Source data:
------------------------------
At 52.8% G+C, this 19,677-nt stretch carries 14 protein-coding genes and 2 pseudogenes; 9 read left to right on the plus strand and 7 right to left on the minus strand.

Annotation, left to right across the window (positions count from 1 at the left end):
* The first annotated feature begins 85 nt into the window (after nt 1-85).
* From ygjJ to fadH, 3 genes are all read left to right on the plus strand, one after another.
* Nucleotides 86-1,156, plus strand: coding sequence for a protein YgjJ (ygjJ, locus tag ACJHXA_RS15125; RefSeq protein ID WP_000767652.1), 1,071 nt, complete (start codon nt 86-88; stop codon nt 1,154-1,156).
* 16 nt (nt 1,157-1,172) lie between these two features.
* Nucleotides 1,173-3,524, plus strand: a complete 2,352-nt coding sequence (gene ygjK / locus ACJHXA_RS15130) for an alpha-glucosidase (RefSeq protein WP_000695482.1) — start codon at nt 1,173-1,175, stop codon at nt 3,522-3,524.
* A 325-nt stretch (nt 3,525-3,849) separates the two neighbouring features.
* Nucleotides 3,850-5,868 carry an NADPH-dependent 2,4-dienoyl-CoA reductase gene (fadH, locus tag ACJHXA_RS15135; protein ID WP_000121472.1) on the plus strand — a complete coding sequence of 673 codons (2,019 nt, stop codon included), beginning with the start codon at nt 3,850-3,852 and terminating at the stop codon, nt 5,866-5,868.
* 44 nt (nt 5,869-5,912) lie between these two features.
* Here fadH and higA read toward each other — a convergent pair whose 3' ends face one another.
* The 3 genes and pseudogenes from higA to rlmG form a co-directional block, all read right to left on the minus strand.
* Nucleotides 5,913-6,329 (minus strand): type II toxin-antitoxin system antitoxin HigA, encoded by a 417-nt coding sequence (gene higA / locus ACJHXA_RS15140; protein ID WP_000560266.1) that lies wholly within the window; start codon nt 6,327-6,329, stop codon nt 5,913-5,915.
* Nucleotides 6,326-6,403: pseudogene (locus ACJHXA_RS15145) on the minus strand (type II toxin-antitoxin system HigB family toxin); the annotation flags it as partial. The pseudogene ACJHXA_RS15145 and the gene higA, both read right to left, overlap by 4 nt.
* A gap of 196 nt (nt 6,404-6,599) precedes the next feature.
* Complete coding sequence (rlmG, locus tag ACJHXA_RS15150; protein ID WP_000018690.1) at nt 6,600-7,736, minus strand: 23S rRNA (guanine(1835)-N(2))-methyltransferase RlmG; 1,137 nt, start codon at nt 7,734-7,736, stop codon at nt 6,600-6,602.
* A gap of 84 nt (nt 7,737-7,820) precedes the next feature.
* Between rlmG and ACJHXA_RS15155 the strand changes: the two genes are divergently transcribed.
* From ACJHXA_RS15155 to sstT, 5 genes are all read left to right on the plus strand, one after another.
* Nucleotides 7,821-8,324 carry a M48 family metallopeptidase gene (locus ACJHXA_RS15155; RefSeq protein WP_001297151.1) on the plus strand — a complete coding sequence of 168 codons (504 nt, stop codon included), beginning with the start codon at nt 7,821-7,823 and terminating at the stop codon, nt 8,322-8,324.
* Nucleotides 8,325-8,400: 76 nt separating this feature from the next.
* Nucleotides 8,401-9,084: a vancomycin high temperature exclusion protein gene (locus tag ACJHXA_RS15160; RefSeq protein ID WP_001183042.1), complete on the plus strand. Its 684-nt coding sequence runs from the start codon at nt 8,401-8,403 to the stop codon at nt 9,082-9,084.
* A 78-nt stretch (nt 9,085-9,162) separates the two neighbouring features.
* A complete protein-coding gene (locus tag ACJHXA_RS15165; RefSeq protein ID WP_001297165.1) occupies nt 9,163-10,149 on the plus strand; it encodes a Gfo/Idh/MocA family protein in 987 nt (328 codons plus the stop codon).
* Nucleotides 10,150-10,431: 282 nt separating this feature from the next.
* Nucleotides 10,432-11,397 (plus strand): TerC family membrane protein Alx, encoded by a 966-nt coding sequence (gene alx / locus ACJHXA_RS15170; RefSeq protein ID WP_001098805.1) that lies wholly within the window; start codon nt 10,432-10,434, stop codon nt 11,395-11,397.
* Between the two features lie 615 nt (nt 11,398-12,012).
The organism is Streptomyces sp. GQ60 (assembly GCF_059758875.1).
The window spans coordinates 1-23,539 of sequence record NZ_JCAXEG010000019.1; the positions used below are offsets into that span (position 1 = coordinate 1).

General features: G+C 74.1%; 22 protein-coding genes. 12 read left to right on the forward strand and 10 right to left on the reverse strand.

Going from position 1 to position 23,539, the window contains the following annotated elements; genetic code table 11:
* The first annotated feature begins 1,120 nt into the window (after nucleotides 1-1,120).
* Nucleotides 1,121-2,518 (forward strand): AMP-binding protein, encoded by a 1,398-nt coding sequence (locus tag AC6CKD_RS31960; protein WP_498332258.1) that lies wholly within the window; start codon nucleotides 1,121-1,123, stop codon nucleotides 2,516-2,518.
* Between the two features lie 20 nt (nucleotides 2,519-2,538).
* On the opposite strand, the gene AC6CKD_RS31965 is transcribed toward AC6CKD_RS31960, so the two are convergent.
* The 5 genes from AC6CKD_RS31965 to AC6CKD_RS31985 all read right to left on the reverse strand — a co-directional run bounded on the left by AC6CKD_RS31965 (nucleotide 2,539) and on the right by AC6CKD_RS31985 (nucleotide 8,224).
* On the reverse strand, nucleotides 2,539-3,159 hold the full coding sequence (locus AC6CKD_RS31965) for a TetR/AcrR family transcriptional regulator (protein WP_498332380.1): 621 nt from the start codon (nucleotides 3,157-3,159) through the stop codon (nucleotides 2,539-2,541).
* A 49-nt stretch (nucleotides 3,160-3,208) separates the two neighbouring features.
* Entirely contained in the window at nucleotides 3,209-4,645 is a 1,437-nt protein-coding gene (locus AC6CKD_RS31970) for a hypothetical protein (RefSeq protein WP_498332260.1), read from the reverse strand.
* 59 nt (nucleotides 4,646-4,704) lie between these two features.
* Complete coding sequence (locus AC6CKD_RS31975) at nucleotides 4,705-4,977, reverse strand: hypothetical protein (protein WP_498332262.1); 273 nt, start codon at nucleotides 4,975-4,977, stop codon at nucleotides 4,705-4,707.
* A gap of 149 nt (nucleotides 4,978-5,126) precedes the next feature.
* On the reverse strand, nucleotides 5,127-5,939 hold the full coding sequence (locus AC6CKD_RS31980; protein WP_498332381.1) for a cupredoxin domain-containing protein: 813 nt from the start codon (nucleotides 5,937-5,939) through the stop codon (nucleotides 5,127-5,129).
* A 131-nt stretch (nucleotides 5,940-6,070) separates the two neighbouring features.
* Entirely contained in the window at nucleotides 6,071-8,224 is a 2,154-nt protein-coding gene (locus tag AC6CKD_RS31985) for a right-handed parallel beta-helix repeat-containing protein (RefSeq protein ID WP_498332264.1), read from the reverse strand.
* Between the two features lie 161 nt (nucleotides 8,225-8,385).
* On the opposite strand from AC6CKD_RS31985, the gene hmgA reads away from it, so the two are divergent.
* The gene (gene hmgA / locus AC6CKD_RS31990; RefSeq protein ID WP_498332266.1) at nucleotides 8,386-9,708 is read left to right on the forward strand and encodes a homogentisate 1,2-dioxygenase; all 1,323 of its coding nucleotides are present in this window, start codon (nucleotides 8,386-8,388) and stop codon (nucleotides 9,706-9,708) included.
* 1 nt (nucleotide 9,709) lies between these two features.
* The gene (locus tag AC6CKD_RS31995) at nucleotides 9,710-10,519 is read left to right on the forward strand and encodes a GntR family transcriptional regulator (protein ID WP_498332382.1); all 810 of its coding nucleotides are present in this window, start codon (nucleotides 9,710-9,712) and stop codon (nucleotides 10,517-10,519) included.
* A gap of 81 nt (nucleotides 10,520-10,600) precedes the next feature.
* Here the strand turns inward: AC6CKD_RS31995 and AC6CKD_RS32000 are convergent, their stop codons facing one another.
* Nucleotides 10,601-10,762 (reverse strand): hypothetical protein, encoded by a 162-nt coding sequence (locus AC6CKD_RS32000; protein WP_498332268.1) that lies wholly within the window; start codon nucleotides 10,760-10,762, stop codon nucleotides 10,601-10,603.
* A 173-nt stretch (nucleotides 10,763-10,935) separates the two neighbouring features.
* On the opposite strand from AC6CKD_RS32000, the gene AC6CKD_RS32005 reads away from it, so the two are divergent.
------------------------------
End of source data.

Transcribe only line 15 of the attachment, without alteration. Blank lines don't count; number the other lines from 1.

* A gap of 196 nt (nt 6,404-6,599) precedes the next feature.